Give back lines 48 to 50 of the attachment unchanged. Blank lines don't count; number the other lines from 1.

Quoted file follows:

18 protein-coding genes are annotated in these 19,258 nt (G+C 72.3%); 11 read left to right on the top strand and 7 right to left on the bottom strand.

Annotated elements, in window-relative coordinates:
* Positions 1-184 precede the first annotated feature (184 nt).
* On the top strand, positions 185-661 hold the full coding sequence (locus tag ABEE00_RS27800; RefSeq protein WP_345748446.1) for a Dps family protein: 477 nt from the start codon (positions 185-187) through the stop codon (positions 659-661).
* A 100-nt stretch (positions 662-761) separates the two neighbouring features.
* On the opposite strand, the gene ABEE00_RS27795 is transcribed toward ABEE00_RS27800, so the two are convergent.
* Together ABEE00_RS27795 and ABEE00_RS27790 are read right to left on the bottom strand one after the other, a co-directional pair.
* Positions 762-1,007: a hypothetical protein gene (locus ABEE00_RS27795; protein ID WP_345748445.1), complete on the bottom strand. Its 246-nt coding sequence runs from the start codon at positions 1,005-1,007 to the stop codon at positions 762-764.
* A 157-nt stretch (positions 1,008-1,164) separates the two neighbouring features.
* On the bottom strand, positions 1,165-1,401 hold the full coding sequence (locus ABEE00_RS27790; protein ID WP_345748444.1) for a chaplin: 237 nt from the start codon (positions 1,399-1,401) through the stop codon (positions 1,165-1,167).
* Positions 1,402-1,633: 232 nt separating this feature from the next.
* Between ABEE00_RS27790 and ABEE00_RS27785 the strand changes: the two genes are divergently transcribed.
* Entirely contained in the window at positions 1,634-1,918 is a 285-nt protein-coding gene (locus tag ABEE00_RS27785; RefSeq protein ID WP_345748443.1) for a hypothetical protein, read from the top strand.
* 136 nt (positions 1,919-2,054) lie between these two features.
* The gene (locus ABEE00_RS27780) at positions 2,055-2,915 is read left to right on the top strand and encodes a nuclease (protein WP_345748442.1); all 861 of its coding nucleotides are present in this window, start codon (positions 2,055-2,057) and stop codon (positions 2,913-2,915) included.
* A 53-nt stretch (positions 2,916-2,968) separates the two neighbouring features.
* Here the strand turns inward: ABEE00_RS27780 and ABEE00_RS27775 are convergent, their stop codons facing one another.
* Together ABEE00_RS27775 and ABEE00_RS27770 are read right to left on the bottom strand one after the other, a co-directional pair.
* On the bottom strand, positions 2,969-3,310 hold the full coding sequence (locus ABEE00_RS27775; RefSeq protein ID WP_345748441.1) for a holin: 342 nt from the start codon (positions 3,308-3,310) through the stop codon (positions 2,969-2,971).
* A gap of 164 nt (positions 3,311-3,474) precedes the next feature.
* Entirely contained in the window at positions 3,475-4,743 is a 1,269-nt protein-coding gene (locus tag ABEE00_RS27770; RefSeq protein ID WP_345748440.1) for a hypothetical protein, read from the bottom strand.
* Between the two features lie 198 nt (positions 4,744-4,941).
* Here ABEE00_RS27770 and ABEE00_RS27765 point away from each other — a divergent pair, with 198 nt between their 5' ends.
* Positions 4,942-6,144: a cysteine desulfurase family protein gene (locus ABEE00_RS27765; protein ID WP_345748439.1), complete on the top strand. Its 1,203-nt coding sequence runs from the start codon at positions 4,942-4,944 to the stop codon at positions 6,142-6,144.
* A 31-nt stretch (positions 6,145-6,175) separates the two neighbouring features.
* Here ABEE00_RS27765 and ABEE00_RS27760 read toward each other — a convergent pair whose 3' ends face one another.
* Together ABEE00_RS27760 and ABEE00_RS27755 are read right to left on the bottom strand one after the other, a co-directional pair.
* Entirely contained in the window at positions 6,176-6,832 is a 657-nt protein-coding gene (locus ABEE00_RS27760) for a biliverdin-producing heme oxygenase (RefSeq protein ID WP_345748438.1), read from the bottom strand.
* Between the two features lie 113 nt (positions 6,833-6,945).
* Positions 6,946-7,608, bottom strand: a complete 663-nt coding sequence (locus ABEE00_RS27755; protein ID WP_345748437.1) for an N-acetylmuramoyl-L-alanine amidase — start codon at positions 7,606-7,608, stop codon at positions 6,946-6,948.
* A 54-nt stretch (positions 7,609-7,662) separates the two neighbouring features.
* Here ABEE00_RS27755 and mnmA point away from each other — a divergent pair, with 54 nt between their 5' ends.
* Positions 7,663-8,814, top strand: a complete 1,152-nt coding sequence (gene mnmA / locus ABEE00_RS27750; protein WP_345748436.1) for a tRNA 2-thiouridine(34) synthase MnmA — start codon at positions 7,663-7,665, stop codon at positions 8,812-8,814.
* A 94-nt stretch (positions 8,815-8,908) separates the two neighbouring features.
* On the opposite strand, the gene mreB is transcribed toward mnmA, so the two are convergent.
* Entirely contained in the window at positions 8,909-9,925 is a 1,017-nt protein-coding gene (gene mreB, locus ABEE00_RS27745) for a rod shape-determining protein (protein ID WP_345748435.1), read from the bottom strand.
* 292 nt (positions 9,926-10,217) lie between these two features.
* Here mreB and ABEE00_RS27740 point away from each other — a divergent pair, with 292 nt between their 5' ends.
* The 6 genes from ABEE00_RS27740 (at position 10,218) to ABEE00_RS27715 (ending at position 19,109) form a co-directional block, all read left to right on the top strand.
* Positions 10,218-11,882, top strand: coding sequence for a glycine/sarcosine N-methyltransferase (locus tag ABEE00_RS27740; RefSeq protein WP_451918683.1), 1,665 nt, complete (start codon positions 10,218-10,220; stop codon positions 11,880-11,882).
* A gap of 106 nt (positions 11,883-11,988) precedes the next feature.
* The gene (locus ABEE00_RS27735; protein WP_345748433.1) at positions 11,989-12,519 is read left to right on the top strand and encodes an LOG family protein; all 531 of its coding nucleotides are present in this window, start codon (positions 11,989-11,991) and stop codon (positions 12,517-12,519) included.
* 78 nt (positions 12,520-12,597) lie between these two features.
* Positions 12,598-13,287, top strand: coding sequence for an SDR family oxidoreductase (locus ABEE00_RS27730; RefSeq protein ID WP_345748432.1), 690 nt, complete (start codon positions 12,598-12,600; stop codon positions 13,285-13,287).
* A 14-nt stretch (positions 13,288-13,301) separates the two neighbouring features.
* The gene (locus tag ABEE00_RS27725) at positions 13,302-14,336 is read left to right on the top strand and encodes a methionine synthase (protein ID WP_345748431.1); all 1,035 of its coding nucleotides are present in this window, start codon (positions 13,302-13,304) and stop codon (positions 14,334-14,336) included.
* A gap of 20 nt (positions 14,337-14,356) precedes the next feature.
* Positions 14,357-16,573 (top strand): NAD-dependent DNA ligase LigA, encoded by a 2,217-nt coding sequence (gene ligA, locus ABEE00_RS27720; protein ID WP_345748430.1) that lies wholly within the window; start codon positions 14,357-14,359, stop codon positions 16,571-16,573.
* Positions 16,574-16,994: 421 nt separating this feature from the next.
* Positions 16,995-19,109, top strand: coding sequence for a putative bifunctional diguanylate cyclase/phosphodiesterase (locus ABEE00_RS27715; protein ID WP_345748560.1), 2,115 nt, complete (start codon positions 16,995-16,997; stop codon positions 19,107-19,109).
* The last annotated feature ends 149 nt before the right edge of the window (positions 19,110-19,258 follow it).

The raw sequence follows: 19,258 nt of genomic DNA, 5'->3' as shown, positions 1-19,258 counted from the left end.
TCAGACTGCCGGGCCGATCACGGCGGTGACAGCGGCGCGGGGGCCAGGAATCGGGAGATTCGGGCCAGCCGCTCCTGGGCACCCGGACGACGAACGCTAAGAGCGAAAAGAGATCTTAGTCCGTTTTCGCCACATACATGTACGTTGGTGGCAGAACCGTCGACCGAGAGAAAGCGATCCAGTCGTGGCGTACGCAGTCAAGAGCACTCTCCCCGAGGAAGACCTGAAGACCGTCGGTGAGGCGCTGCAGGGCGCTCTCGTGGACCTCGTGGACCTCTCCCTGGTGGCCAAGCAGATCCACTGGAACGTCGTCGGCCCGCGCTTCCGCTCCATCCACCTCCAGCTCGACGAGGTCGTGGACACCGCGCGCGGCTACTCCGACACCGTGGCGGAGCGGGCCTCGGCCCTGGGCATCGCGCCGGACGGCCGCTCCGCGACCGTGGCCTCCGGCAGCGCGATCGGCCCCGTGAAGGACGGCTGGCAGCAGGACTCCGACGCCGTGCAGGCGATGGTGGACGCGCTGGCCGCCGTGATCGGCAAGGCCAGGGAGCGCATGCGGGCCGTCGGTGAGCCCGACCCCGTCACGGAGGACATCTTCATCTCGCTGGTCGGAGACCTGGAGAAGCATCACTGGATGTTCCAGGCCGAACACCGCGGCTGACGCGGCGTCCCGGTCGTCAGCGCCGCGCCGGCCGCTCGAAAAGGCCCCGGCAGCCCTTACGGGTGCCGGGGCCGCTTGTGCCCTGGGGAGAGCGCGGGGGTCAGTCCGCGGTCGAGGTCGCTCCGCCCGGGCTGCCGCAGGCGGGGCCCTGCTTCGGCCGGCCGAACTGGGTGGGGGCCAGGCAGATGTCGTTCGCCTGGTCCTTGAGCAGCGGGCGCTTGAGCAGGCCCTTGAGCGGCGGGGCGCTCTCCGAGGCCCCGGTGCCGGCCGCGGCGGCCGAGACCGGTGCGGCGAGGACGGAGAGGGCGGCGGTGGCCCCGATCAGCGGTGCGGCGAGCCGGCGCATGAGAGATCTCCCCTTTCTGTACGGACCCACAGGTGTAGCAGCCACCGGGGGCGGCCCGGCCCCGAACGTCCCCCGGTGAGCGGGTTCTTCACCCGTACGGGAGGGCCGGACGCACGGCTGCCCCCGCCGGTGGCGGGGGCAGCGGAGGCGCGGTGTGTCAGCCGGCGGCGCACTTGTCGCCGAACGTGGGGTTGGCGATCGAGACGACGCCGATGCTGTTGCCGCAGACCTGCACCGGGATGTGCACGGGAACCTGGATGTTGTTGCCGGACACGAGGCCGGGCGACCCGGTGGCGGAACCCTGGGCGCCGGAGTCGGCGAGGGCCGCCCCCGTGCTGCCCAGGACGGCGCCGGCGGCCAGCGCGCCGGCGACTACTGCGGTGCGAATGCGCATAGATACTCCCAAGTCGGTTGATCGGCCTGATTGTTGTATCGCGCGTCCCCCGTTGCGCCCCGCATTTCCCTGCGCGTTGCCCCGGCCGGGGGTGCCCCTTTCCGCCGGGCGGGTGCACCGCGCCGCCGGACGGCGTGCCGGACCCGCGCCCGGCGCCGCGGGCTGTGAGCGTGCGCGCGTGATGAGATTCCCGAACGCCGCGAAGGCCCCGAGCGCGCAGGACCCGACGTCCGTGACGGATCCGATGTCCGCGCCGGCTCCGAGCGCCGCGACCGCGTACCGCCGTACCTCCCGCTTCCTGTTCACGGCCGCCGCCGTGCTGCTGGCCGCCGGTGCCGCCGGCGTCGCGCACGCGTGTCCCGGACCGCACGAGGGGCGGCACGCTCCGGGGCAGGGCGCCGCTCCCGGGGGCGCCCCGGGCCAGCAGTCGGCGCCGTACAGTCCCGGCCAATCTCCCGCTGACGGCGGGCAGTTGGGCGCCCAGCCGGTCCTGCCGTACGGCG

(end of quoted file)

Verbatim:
* Positions 14,357-16,573 (top strand): NAD-dependent DNA ligase LigA, encoded by a 2,217-nt coding sequence (gene ligA, locus ABEE00_RS27720; protein ID WP_345748430.1) that lies wholly within the window; start codon positions 14,357-14,359, stop codon positions 16,571-16,573.
* Positions 16,574-16,994: 421 nt separating this feature from the next.
* Positions 16,995-19,109, top strand: coding sequence for a putative bifunctional diguanylate cyclase/phosphodiesterase (locus ABEE00_RS27715; protein ID WP_345748560.1), 2,115 nt, complete (start codon positions 16,995-16,997; stop codon positions 19,107-19,109).